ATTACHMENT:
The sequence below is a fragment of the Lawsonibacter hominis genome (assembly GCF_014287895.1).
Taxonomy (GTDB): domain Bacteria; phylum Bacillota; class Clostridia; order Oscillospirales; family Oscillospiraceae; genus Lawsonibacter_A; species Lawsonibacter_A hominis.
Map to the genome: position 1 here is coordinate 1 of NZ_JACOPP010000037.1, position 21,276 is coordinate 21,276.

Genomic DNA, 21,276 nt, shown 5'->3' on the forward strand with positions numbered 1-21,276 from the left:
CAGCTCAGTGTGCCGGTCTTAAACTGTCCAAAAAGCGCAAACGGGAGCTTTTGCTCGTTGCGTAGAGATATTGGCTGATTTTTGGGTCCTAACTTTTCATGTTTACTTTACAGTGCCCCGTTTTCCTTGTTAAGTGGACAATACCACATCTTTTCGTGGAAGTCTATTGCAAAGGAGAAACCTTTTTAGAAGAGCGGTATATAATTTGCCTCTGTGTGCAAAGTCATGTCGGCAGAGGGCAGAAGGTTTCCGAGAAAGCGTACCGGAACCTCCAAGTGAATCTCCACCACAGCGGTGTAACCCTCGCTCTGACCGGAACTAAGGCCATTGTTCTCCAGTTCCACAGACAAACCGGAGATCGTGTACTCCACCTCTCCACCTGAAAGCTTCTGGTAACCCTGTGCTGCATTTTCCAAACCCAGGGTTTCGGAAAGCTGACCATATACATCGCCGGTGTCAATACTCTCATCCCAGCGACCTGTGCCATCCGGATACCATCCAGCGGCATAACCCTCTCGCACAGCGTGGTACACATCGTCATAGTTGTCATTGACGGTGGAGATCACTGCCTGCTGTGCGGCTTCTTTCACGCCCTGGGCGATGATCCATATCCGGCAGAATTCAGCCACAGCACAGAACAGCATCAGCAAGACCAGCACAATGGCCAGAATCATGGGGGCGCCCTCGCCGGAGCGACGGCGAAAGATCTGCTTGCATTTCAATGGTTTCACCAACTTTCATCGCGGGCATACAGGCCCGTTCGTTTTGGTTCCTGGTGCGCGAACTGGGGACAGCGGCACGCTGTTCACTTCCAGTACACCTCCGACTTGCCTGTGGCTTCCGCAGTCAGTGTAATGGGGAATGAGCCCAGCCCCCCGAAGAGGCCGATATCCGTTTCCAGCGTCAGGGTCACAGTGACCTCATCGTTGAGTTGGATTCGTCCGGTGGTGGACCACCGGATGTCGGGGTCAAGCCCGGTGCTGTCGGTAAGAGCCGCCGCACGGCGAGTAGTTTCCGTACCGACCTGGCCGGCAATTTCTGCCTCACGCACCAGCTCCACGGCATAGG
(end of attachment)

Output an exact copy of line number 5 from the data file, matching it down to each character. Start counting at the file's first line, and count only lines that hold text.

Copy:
CAGCTCAGTGTGCCGGTCTTAAACTGTCCAAAAAGCGCAAACGGGAGCTTTTGCTCGTTGCGTAGAGATATTGGCTGATTTTTGGGTCCTAACTTTTCATGTTTACTTTACAGTGCCCCGTTTTCCTTGTTAAGTGGACAATACCACATCTTTTCGTGGAAGTCTATTGCAAAGGAGAAACCTTTTTAGAAGAGCGGTATATAATTTGCCTCTGTGTGCAAAGTCATGTCGGCAGAGGGCAGAAGGTTTCCGAGAAAGCGTACCGGAACCTCCAAGTGAATCTCCACCACAGCGGTGTAACCCTCGCTCTGACCGGAACTAAGGCCATTGTTCTCCAGTTCCACAGACAAACCGGAGATCGTGTACTCCACCTCTCCACCTGAAAGCTTCTGGTAACCCTGTGCTGCATTTTCCAAACCCAGGGTTTCGGAAAGCTGACCATATACATCGCCGGTGTCAATACTCTCATCCCAGCGACCTGTGCCATCCGGATACCATCCAGCGGCATAACCCTCTCGCACAGCGTGGTACACATCGTCATAGTTGTCATTGACGGTGGAGATCACTGCCTGCTGTGCGGCTTCTTTCACGCCCTGGGCGATGATCCATATCCGGCAGAATTCAGCCACAGCACAGAACAGCATCAGCAAGACCAGCACAATGGCCAGAATCATGGGGGCGCCCTCGCCGGAGCGACGGCGAAAGATCTGCTTGCATTTCAATGGTTTCACCAACTTTCATCGCGGGCATACAGGCCCGTTCGTTTTGGTTCCTGGTGCGCGAACTGGGGACAGCGGCACGCTGTTCACTTCCAGTACACCTCCGACTTGCCTGTGGCTTCCGCAGTCAGTGTAATGGGGAATGAGCCCAGCCCCCCGAAGAGGCCGATATCCGTTTCCAGCGTCAGGGTCACAGTGACCTCATCGTTGAGTTGGATTCGTCCGGTGGTGGACCACCGGATGTCGGGGTCAAGCCCGGTGCTGTCGGTAAGAGCCGCCGCACGGCGAGTAGTTTCCGTACCGACCTGGCCGGCAATTTCTGCCTCACGCACCAGCTCCACGGCATAGG